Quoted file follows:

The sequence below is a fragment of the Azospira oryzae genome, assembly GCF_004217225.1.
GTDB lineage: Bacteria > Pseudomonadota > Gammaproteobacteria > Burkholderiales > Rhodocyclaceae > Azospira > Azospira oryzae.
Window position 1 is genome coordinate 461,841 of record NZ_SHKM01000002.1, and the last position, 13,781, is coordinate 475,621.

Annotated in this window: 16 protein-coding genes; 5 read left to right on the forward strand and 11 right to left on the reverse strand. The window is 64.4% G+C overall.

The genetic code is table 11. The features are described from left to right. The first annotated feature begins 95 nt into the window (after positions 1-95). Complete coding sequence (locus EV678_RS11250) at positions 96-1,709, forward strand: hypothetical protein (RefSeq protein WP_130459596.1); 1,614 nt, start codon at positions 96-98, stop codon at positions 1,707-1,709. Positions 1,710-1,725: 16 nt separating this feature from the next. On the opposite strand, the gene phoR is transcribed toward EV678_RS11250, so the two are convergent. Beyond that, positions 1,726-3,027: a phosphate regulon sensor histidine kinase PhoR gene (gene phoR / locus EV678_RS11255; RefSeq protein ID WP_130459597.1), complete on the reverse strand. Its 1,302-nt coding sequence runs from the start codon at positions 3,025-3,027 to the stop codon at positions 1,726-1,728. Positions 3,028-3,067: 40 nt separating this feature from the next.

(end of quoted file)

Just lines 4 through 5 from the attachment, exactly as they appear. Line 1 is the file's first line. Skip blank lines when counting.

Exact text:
Annotated in this window: 16 protein-coding genes; 5 read left to right on the forward strand and 11 right to left on the reverse strand. The window is 64.4% G+C overall.

The genetic code is table 11. The features are described from left to right. The first annotated feature begins 95 nt into the window (after positions 1-95). Complete coding sequence (locus EV678_RS11250) at positions 96-1,709, forward strand: hypothetical protein (RefSeq protein WP_130459596.1); 1,614 nt, start codon at positions 96-98, stop codon at positions 1,707-1,709. Positions 1,710-1,725: 16 nt separating this feature from the next. On the opposite strand, the gene phoR is transcribed toward EV678_RS11250, so the two are convergent. Beyond that, positions 1,726-3,027: a phosphate regulon sensor histidine kinase PhoR gene (gene phoR / locus EV678_RS11255; RefSeq protein ID WP_130459597.1), complete on the reverse strand. Its 1,302-nt coding sequence runs from the start codon at positions 3,025-3,027 to the stop codon at positions 1,726-1,728. Positions 3,028-3,067: 40 nt separating this feature from the next.